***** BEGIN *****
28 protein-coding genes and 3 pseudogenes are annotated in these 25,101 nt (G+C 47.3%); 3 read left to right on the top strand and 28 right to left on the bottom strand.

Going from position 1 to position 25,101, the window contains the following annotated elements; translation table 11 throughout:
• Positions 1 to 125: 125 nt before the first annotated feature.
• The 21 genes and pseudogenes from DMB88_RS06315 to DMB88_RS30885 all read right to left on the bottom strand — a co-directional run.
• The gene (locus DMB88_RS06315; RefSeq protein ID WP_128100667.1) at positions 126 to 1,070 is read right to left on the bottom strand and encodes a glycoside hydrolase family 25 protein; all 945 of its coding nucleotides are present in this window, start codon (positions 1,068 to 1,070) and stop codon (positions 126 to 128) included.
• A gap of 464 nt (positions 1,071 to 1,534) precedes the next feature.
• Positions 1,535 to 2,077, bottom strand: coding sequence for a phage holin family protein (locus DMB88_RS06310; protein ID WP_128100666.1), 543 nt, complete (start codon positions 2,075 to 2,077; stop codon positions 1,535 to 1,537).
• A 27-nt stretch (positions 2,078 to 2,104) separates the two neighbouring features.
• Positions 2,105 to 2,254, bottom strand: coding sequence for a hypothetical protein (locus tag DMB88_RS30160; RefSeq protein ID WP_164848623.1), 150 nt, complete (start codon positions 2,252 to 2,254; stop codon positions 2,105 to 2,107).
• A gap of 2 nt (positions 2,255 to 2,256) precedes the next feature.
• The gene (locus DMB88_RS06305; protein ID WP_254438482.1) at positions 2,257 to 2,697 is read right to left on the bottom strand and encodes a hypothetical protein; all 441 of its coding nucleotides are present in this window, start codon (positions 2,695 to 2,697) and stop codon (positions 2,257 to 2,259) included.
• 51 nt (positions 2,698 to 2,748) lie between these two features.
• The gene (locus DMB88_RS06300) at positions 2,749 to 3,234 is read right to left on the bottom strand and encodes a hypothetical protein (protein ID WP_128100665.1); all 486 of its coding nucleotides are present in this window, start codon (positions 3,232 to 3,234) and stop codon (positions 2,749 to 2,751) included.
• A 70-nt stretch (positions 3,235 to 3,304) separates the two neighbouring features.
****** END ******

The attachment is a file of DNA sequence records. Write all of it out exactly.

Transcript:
28 protein-coding genes and 3 pseudogenes are annotated in these 25,101 nt (G+C 47.3%); 3 read left to right on the top strand and 28 right to left on the bottom strand.

Going from position 1 to position 25,101, the window contains the following annotated elements; translation table 11 throughout:
• Positions 1 to 125: 125 nt before the first annotated feature.
• The 21 genes and pseudogenes from DMB88_RS06315 to DMB88_RS30885 all read right to left on the bottom strand — a co-directional run.
• The gene (locus DMB88_RS06315; RefSeq protein ID WP_128100667.1) at positions 126 to 1,070 is read right to left on the bottom strand and encodes a glycoside hydrolase family 25 protein; all 945 of its coding nucleotides are present in this window, start codon (positions 1,068 to 1,070) and stop codon (positions 126 to 128) included.
• A gap of 464 nt (positions 1,071 to 1,534) precedes the next feature.
• Positions 1,535 to 2,077, bottom strand: coding sequence for a phage holin family protein (locus DMB88_RS06310; protein ID WP_128100666.1), 543 nt, complete (start codon positions 2,075 to 2,077; stop codon positions 1,535 to 1,537).
• A 27-nt stretch (positions 2,078 to 2,104) separates the two neighbouring features.
• Positions 2,105 to 2,254, bottom strand: coding sequence for a hypothetical protein (locus tag DMB88_RS30160; RefSeq protein ID WP_164848623.1), 150 nt, complete (start codon positions 2,252 to 2,254; stop codon positions 2,105 to 2,107).
• A gap of 2 nt (positions 2,255 to 2,256) precedes the next feature.
• The gene (locus DMB88_RS06305; protein ID WP_254438482.1) at positions 2,257 to 2,697 is read right to left on the bottom strand and encodes a hypothetical protein; all 441 of its coding nucleotides are present in this window, start codon (positions 2,695 to 2,697) and stop codon (positions 2,257 to 2,259) included.
• 51 nt (positions 2,698 to 2,748) lie between these two features.
• The gene (locus DMB88_RS06300) at positions 2,749 to 3,234 is read right to left on the bottom strand and encodes a hypothetical protein (protein ID WP_128100665.1); all 486 of its coding nucleotides are present in this window, start codon (positions 3,232 to 3,234) and stop codon (positions 2,749 to 2,751) included.
• A 70-nt stretch (positions 3,235 to 3,304) separates the two neighbouring features.